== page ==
Justine Greening: Government must rethink Heathrow Airport expansion plans
Nowadays we expect to be able to fly all over the world. And plane technology is moving on. We’ve just seen the first direct, non-stop flight from Sydney to London, with no need to fly via a hub airport. So you’d have thought this would be the perfect time for our country to have a proper UK wide airports strategy. One that has regional airports doing more direct routes to more places at its heart and that backs up the Northern Powerhouse.
A UK airports strategy that encourages more low-cost carriers to keep moving into long-haul routes at lower cost regional airports giving more affordable connections on the doorstep all around the UK, including Yorkshire.
But there’s nothing national about the Airports “National Policy Statement” proposed by the Department for Transport. The third runway proposal at Heathrow is a 20-year-old hub proposal that’s entirely unrelated to the world of direct, point to point flights we live in today.
Yes, I admit that for my own local community, it’ll mean flights overhead every 90 seconds virtually all day – but as someone who grew up in the North, it’s unacceptable that yet again, politicians in Whitehall think it’s okay for people living everywhere else in our country to waste time and money to travel to London so Heathrow Airport Limited can have an expensive, in part taxpayer-funded expansion.
It’s a double whammy already for northerners. Pay more to get to Heathrow, then pay more to get on a plane at an expensive expanded Heathrow.
But it’s worse than that. It’s a triple whammy for the Northern Powerhouse and Yorkshire region, because a bigger Heathrow means smaller regional airports.
The DfT’s own analysis and the Transport Select Committee work shows that regional airports – Leeds Bradford, Doncaster and Manchester – will lose over 26,100 international flights every year by 2030 because of Heathrow expansion.
That’s bad for communities, but it’s bad for business too. Would-be international investors in this region want to be able to fly here direct, not waste time going through London. That just puts them off investing in the region, which is the opposite of what the Northern Powerhouse is all about.
And there’s a fourth whammy. Heathrow Airport will consume £10-15bn of transport spend to help all those extra passengers – people reading this article, no doubt – travelling hundreds of miles to get to Heathrow, because their local regional airport doesn’t have as many flights any more.
This, at the very time most rail commuters would think Northern a much higher priority investment if you’re a government with £10-15bn going spare to invest in transport.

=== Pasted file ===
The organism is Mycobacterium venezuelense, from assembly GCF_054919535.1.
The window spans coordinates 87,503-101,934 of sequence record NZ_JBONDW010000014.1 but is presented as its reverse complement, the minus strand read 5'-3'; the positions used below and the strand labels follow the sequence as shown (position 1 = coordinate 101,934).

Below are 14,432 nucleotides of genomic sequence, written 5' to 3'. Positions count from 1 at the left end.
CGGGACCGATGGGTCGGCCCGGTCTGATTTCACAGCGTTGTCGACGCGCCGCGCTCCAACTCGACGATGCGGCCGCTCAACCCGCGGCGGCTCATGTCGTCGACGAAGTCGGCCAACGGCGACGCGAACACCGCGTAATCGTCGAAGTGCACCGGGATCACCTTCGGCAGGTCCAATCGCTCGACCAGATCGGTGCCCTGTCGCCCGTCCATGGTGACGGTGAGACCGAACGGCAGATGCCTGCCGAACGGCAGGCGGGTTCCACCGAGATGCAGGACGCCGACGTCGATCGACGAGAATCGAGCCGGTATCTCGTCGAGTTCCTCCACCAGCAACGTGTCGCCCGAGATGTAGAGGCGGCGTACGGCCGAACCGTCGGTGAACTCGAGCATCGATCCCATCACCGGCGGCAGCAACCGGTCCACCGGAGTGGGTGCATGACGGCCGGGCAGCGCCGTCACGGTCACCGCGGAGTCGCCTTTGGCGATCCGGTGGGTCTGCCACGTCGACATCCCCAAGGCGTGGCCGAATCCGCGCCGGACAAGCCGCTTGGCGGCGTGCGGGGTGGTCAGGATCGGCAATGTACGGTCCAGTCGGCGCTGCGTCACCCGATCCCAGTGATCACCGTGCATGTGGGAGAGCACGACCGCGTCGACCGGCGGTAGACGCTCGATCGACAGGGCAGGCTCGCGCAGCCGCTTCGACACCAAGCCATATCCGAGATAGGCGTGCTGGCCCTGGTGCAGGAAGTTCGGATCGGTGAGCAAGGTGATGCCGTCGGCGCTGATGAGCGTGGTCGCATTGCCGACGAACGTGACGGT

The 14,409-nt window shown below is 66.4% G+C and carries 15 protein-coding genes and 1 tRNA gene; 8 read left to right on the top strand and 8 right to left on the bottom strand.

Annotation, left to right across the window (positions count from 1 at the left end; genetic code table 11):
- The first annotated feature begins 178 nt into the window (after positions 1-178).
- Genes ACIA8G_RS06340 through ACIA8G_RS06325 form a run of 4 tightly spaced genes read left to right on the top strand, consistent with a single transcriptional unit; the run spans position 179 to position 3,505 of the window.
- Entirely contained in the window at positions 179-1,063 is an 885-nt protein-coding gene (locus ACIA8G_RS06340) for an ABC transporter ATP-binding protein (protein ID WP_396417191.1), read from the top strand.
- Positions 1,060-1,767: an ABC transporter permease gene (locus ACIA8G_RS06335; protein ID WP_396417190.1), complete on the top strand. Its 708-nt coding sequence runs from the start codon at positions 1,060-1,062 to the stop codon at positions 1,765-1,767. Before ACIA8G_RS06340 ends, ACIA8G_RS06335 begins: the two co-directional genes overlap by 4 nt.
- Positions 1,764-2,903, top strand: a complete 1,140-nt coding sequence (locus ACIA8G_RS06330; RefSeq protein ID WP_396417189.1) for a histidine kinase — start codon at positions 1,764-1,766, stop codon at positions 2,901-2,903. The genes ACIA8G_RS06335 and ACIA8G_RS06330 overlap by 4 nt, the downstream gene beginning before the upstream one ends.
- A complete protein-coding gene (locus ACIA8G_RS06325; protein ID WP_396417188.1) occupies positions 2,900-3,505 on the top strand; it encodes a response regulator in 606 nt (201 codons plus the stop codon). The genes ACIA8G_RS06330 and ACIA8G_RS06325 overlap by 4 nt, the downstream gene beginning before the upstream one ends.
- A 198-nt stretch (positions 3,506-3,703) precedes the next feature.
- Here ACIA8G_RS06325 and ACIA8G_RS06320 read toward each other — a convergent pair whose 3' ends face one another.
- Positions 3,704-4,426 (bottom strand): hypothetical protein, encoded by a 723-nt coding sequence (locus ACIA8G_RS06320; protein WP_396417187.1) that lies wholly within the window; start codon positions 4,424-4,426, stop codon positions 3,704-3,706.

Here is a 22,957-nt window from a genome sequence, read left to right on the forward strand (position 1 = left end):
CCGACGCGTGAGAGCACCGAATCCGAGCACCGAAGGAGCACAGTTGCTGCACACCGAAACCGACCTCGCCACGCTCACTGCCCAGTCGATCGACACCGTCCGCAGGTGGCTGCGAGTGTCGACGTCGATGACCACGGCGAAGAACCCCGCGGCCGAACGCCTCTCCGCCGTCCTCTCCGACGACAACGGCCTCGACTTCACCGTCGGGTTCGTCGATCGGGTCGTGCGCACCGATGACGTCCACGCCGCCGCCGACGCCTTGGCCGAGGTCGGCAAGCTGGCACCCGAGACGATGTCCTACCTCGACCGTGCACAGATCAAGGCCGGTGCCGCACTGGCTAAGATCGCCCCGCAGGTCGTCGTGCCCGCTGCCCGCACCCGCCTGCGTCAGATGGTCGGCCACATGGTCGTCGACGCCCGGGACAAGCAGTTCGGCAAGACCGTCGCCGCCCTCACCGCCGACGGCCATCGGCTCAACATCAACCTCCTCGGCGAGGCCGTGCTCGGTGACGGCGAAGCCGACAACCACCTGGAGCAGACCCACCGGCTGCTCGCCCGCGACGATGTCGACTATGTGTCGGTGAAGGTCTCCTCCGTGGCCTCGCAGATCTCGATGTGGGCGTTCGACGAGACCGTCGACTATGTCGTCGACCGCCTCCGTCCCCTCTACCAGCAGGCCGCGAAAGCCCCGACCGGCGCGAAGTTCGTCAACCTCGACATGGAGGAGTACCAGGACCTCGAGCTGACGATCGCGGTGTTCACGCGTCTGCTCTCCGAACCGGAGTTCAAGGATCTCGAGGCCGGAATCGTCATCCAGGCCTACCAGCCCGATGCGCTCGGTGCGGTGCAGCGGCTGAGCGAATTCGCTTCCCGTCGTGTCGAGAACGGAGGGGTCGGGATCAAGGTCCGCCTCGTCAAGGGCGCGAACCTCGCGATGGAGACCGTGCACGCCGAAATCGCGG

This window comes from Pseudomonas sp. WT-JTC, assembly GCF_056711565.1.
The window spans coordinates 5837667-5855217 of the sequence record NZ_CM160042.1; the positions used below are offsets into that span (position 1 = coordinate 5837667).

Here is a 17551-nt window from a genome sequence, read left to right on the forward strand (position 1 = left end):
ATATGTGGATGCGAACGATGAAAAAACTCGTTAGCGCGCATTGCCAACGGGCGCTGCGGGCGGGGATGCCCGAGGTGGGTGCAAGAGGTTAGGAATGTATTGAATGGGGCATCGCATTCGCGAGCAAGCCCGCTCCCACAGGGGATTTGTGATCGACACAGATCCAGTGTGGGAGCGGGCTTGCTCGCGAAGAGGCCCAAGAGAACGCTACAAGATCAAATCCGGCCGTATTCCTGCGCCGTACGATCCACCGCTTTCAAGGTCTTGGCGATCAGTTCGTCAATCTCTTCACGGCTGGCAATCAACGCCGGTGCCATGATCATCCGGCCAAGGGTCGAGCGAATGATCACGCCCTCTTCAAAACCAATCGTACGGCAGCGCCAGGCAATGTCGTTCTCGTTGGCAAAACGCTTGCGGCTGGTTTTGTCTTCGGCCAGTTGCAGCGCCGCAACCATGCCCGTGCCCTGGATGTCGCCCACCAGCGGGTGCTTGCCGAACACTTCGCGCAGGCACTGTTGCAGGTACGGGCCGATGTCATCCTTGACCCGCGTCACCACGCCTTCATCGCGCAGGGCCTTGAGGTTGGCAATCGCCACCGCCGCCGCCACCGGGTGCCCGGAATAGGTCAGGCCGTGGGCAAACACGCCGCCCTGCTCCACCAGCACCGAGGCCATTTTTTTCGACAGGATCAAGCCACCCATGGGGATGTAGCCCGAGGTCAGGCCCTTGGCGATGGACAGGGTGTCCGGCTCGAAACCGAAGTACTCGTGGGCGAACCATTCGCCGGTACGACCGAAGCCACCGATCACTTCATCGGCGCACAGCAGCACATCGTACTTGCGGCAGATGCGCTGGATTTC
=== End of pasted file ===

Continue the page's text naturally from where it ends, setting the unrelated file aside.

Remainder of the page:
My local Putney commuters would say South Western Railway performance leaves a lot to be desired too.
Heathrow is an airport that is already too expensive – existing passenger charges are about 40 per cent more expensive than at rival European airports. That’s why BA is cutting Leeds Bradford routes which don’t make business sense compared to the alternative of another highly profitable New York flight.
Yet the massive £18bn cost of the extra third runway makes that problem even worse – that’s partly why regional airports lose more flights if Heathrow expands. The DfT admit this but say they’ll ringfence new flights so it will all be okay, but how?
Ministers can’t even stop the existing Leeds Bradford flights to Heathrow from being cut as planned by British Airways, so how can they credibly promise even more flights for the future.
With Heathrow so expensive, to persuade airlines to keep those flights going will need subsidies. Tens of millions of pounds of taxpayers’ money. But if it’s going to be spent, wouldn’t this money be better invested helping regional airports develop international direct routes, boosting regional economies and connectivity?
There’ll shortly be a vote in Parliament on Heathrow expansion. MPs shouldn’t just believe the hype of Heathrow Airport that this is good news for their local regional airports. This is about our entire country and how we’re going to make sure we stay connected to the rest of the world in an ever more competitive global economy.
We’re an island without an airports strategy. The solution isn’t a proposal that takes our most expensive airport and then makes it more expensive still whilst cutting connections at regional airports and making emerging market routes even more uneconomic too. Parliament needs to do its job properly. MPs need to look at the detail locally and nationally, ask questions to Ministers as to why this proposal so badly undermines our crucial regional airports, vote against it and then demand a proper UK-wide airports strategy that works for all of us, wherever we live.
Justine Greening is the former Education Secretary. Born in Rotherham, she writes a monthly column for The Yorkshire Post.